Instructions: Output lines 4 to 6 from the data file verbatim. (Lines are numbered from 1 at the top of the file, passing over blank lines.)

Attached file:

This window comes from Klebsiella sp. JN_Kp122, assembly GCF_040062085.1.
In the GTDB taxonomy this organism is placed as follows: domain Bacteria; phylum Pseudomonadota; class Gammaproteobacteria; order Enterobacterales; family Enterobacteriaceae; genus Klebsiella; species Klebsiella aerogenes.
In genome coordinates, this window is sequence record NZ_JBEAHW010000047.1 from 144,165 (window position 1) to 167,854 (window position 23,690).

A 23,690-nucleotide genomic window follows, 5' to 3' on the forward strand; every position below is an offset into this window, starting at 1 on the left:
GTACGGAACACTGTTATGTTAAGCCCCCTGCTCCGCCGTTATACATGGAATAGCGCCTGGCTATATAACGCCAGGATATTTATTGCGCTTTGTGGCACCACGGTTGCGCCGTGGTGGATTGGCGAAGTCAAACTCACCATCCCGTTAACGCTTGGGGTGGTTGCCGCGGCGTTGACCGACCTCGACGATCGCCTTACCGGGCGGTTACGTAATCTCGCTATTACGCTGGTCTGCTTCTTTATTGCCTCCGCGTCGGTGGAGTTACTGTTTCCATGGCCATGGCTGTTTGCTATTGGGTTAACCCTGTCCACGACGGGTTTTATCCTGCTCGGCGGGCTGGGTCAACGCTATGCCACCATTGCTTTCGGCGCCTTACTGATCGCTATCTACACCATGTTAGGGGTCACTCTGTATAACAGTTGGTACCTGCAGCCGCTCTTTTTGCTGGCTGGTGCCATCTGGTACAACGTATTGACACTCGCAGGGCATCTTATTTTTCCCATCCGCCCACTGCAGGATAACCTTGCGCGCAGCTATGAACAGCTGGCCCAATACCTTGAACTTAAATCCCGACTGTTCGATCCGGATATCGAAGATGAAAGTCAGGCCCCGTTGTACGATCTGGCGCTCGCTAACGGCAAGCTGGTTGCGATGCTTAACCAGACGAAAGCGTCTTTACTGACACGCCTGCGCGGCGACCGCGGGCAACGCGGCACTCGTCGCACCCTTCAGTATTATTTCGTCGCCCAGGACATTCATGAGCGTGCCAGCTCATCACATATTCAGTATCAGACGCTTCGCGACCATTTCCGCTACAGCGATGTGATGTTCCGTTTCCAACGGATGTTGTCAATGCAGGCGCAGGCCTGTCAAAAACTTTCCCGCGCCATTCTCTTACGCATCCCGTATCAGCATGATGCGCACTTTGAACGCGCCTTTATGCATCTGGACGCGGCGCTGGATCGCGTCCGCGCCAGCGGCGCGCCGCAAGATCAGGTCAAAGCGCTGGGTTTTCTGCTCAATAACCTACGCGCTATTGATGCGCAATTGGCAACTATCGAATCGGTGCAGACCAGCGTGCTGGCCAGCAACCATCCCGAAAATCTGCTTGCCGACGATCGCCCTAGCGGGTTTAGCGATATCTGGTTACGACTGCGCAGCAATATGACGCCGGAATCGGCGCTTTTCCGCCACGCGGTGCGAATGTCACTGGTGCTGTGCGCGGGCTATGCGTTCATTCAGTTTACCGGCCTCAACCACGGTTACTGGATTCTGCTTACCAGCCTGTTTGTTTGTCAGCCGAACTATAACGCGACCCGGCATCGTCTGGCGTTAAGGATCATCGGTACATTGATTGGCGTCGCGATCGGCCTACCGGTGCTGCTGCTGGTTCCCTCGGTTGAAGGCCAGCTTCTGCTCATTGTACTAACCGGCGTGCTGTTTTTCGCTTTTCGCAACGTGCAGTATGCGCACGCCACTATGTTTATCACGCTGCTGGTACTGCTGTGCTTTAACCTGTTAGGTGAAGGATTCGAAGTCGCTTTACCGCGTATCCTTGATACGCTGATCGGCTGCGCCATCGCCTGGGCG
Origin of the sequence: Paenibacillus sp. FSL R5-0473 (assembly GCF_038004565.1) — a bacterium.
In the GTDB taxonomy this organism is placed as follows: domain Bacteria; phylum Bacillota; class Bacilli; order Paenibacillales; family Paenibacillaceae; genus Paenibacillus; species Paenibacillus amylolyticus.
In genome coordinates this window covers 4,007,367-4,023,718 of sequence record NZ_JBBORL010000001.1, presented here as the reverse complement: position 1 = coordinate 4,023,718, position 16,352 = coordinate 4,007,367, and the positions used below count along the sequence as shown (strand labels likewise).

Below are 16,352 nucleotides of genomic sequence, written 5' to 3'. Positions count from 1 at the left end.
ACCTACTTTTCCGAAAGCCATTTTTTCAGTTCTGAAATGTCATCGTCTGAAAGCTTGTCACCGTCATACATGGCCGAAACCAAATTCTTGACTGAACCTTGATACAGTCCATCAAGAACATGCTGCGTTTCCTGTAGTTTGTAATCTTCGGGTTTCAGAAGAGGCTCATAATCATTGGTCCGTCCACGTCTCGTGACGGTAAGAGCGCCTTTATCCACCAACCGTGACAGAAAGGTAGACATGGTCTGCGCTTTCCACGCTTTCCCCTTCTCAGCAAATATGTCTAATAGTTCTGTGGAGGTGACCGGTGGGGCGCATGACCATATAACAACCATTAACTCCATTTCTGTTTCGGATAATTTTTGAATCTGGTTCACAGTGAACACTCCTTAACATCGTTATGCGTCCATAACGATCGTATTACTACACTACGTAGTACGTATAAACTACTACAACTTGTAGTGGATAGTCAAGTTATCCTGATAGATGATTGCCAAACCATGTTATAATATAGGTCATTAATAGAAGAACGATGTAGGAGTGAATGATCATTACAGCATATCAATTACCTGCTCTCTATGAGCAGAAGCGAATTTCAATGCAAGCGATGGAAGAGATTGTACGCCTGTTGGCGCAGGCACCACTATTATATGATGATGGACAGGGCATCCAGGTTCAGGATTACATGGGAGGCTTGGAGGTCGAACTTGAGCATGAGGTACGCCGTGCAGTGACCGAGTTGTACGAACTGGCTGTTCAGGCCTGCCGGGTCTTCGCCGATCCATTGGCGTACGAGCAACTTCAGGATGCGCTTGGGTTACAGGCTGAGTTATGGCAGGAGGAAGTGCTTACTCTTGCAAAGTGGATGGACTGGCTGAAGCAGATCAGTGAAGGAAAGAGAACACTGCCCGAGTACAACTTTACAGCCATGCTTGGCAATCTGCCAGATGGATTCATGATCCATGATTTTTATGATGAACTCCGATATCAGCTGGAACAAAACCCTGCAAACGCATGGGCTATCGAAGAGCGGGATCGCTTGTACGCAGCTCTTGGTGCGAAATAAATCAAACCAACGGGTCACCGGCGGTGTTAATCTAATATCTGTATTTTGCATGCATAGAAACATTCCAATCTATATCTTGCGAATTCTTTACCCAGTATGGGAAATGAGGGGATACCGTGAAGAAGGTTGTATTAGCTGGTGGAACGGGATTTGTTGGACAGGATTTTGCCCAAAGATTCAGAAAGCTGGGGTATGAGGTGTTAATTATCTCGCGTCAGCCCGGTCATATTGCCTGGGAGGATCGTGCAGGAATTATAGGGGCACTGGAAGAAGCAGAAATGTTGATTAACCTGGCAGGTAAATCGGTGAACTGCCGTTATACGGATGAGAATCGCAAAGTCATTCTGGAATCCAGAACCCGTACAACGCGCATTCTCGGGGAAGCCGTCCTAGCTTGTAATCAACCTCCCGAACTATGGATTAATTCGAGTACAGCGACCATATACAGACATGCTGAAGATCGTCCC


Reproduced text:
A 23,690-nucleotide genomic window follows, 5' to 3' on the forward strand; every position below is an offset into this window, starting at 1 on the left:
GTACGGAACACTGTTATGTTAAGCCCCCTGCTCCGCCGTTATACATGGAATAGCGCCTGGCTATATAACGCCAGGATATTTATTGCGCTTTGTGGCACCACGGTTGCGCCGTGGTGGATTGGCGAAGTCAAACTCACCATCCCGTTAACGCTTGGGGTGGTTGCCGCGGCGTTGACCGACCTCGACGATCGCCTTACCGGGCGGTTACGTAATCTCGCTATTACGCTGGTCTGCTTCTTTATTGCCTCCGCGTCGGTGGAGTTACTGTTTCCATGGCCATGGCTGTTTGCTATTGGGTTAACCCTGTCCACGACGGGTTTTATCCTGCTCGGCGGGCTGGGTCAACGCTATGCCACCATTGCTTTCGGCGCCTTACTGATCGCTATCTACACCATGTTAGGGGTCACTCTGTATAACAGTTGGTACCTGCAGCCGCTCTTTTTGCTGGCTGGTGCCATCTGGTACAACGTATTGACACTCGCAGGGCATCTTATTTTTCCCATCCGCCCACTGCAGGATAACCTTGCGCGCAGCTATGAACAGCTGGCCCAATACCTTGAACTTAAATCCCGACTGTTCGATCCGGATATCGAAGATGAAAGTCAGGCCCCGTTGTACGATCTGGCGCTCGCTAACGGCAAGCTGGTTGCGATGCTTAACCAGACGAAAGCGTCTTTACTGACACGCCTGCGCGGCGACCGCGGGCAACGCGGCACTCGTCGCACCCTTCAGTATTATTTCGTCGCCCAGGACATTCATGAGCGTGCCAGCTCATCACATATTCAGTATCAGACGCTTCGCGACCATTTCCGCTACAGCGATGTGATGTTCCGTTTCCAACGGATGTTGTCAATGCAGGCGCAGGCCTGTCAAAAACTTTCCCGCGCCATTCTCTTACGCATCCCGTATCAGCATGATGCGCACTTTGAACGCGCCTTTATGCATCTGGACGCGGCGCTGGATCGCGTCCGCGCCAGCGGCGCGCCGCAAGATCAGGTCAAAGCGCTGGGTTTTCTGCTCAATAACCTACGCGCTATTGATGCGCAATTGGCAACTATCGAATCGGTGCAGACCAGCGTGCTGGCCAGCAACCATCCCGAAAATCTGCTTGCCGACGATCGCCCTAGCGGGTTTAGCGATATCTGGTTACGACTGCGCAGCAATATGACGCCGGAATCGGCGCTTTTCCGCCACGCGGTGCGAATGTCACTGGTGCTGTGCGCGGGCTATGCGTTCATTCAGTTTACCGGCCTCAACCACGGTTACTGGATTCTGCTTACCAGCCTGTTTGTTTGTCAGCCGAACTATAACGCGACCCGGCATCGTCTGGCGTTAAGGATCATCGGTACATTGATTGGCGTCGCGATCGGCCTACCGGTGCTGCTGCTGGTTCCCTCGGTTGAAGGCCAGCTTCTGCTCATTGTACTAACCGGCGTGCTGTTTTTCGCTTTTCGCAACGTGCAGTATGCGCACGCCACTATGTTTATCACGCTGCTGGTACTGCTGTGCTTTAACCTGTTAGGTGAAGGATTCGAAGTCGCTTTACCGCGTATCCTTGATACGCTGATCGGCTGCGCCATCGCCTGGGCG
Origin of the sequence: Paenibacillus sp. FSL R5-0473 (assembly GCF_038004565.1) — a bacterium.